Jorge Quijano, head of the Panama Canal Authority, told Reuters the
canal could itself obtain financing for the $1.5 billion needed to
complete the project to build a new set of locks if necessary.
A canal official familiar with the process said if no agreement was
reached in a "matter of days," the authority could ask insurer
Zurich North America <ZURN.VX> to terminate the contract with Grupo
Unidos Por El Canal, the consortium led by Spain's Sacyr <SCYR.MC>
and Italy's Salini Impregilo <SALI.MI>.
"We have made significant movements in our position to allow them to
continue with the work, and if they don't agree, we cannot continue
to just wait around," Quijano said in a telephone interview.
He says the project will be completed in 2015 "with or without" the
Quijano has held general talks with other companies about work still
pending on the expansion, but declined to name them.
The multibillion-dollar expansion project was plunged into doubt on
Wednesday after talks between the canal administrator and a
Spanish-led building consortium fell apart and work ground to a
Live web cams of the construction site show trucks sitting idle amid
stretches of mud alongside the canal.
The consortium is at odds with the canal over who will pay for $1.6
billion in unforeseen costs it says it has incurred in part because
of what it says were flawed geological studies done by the canal
authority. The canal denies those claims.
While both parties have agreed to resolve claims through
international arbitration, the consortium still needs immediate cash
to continue its work.
The canal authority has said it is still open to reaching a deal
with the consortium, and two sources said on Thursday that the
consortium was still in contact with the canal in a bid to restart
The work brings in a quarter of Sacyr's international revenue,
helping it offset a sharp economic downturn at home.
Quijano said the canal would be able to raise the necessary funds
whether or not insurer Zurich pays out all of a $400 million bond
taken out as insurance against the consortium not completing the
Including that bond, the canal authority said it has existing bonds
and guarantees of about $1.2 billion.
"Whatever we don't have we will get," Quijano said. "We're having an
accident here and we expect (Zurich) to come to the plate."
Any delay in the project would be a setback for companies worldwide
eager to move larger ships through the Panama Canal, including
liquefied natural gas (LNG) producers that want to ship from the
U.S. Gulf Coast to Asian markets.
[to top of second column]
The project has been mired in disputes since the consortium, which
also includes a Belgian and a Panamanian firm, won a bid to double
the capacity of the near 50-mile (80-km) transoceanic cargo route.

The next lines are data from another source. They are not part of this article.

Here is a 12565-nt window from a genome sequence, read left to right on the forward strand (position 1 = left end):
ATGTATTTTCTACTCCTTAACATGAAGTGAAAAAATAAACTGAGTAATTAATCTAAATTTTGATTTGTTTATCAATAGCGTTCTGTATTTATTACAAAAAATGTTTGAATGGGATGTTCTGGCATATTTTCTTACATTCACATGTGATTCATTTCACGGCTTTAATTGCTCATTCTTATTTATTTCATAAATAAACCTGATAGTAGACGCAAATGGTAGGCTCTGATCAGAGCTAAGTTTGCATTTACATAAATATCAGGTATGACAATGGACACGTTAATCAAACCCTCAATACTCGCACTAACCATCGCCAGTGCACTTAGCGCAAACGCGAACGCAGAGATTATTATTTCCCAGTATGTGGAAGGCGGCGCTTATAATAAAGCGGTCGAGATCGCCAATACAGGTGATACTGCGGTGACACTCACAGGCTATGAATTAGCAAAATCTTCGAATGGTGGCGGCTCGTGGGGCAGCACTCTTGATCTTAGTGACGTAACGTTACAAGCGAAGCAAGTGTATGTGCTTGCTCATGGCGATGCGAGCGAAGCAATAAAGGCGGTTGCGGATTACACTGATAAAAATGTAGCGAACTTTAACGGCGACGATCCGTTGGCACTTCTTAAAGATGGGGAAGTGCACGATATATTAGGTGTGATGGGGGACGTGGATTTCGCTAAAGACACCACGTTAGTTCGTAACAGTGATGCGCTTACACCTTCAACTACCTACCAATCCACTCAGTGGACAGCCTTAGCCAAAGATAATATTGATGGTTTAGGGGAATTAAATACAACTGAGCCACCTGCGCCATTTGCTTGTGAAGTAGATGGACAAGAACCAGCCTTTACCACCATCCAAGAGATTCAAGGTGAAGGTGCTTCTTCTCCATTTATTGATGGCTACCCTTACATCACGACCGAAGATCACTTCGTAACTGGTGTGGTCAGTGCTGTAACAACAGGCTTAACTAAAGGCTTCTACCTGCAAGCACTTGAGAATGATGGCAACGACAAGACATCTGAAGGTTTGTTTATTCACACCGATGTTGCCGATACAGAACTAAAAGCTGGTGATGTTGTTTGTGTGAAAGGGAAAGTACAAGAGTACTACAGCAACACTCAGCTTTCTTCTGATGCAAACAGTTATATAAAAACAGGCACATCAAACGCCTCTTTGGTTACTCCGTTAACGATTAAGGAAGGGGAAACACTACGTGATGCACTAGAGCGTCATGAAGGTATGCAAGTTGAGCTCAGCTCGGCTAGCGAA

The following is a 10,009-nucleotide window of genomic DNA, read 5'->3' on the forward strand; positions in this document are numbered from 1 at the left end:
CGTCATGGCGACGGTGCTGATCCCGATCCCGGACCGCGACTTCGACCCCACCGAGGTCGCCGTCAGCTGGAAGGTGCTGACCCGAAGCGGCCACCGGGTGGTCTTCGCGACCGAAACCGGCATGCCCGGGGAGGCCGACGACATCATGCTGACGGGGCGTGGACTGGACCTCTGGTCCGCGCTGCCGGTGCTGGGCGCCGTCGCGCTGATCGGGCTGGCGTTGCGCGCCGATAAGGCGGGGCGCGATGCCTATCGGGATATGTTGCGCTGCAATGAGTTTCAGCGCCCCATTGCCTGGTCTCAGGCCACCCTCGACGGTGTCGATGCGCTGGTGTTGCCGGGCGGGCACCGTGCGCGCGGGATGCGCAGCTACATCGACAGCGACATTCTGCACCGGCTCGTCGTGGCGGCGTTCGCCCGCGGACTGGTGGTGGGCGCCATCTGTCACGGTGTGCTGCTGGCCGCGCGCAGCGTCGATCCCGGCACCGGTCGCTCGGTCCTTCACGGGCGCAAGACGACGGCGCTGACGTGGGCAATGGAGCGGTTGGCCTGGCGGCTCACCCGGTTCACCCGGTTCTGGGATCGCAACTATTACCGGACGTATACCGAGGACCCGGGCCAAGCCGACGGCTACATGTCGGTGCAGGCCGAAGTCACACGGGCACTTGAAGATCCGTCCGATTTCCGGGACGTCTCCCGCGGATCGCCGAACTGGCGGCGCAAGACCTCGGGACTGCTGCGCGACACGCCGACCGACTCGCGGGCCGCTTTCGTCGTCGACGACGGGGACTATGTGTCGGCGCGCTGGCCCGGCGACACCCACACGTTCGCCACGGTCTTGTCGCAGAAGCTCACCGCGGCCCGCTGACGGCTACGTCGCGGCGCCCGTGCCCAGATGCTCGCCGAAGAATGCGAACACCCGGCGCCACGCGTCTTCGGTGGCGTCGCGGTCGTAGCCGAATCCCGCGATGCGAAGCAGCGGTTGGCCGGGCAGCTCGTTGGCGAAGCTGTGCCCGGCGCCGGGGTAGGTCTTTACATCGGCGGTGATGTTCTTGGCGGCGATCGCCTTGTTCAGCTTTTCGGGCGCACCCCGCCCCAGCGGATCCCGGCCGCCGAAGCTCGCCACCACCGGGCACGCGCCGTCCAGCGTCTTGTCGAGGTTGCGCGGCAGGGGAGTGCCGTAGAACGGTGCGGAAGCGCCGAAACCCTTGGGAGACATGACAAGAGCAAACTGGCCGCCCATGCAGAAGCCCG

The overall expansion project was originally expected to cost
about $5.25 billion, but the overruns could increase that to nearly
The canal authority said it has already paid the consortium $2.8
billion of the $3.12 billion it bid for the most important portion
of the project, which is to build a new set of locks.
A canal official familiar with the process said the authority would
not need to turn to a giant construction company if the contract is
rescinded, as 67 percent of the locks portion is already complete.
The consortium has said the canal authority is being "unjust" to
expect it could fully cover the cost overruns, which officials and
diplomats had worried were inevitable after its contract bid
undercut the nearest competitor by $1 billion.
It said it has offered a co-financing proposal including $800
million in new and existing funds, while asking the canal authority
to put in $100 million.
But Quijano said that the consortium had in reality only offered
$100 million. He said the remainder consisted of $300 million in
loans the GUPC had taken out over the past few years and converting
the $400 million Zurich completion bond into backing for another
A major sticking point in the consortium's proposal called for
extending the moratorium on repaying the canal authority a $784
million advance until as late as the end of arbitration, which
Quijano called unacceptable.
He said he was willing to extend the moratorium, which he has
already delayed for a year so GUPC could fight its claims, until at
least the end of 2015, if not longer.
"That's enough for them to carry on with the work and complete the
work," he said. "We cannot pay for all of GUPC's deficiencies and
... bad decisions made along the line."
Negotiations were further complicated because Impregilo had taken
over the lead from Sacyr, he added.
(With reporting by Jose Elias Rodriguez
and Sonya Dowsett in Madrid and Danilo Masoni; editing by Simon
Gardner and Lisa Shumaker)
[© 2014 Thomson Reuters. All rights
Copyright 2014 Reuters. All rights reserved. This material may not be published,
broadcast, rewritten or redistributed.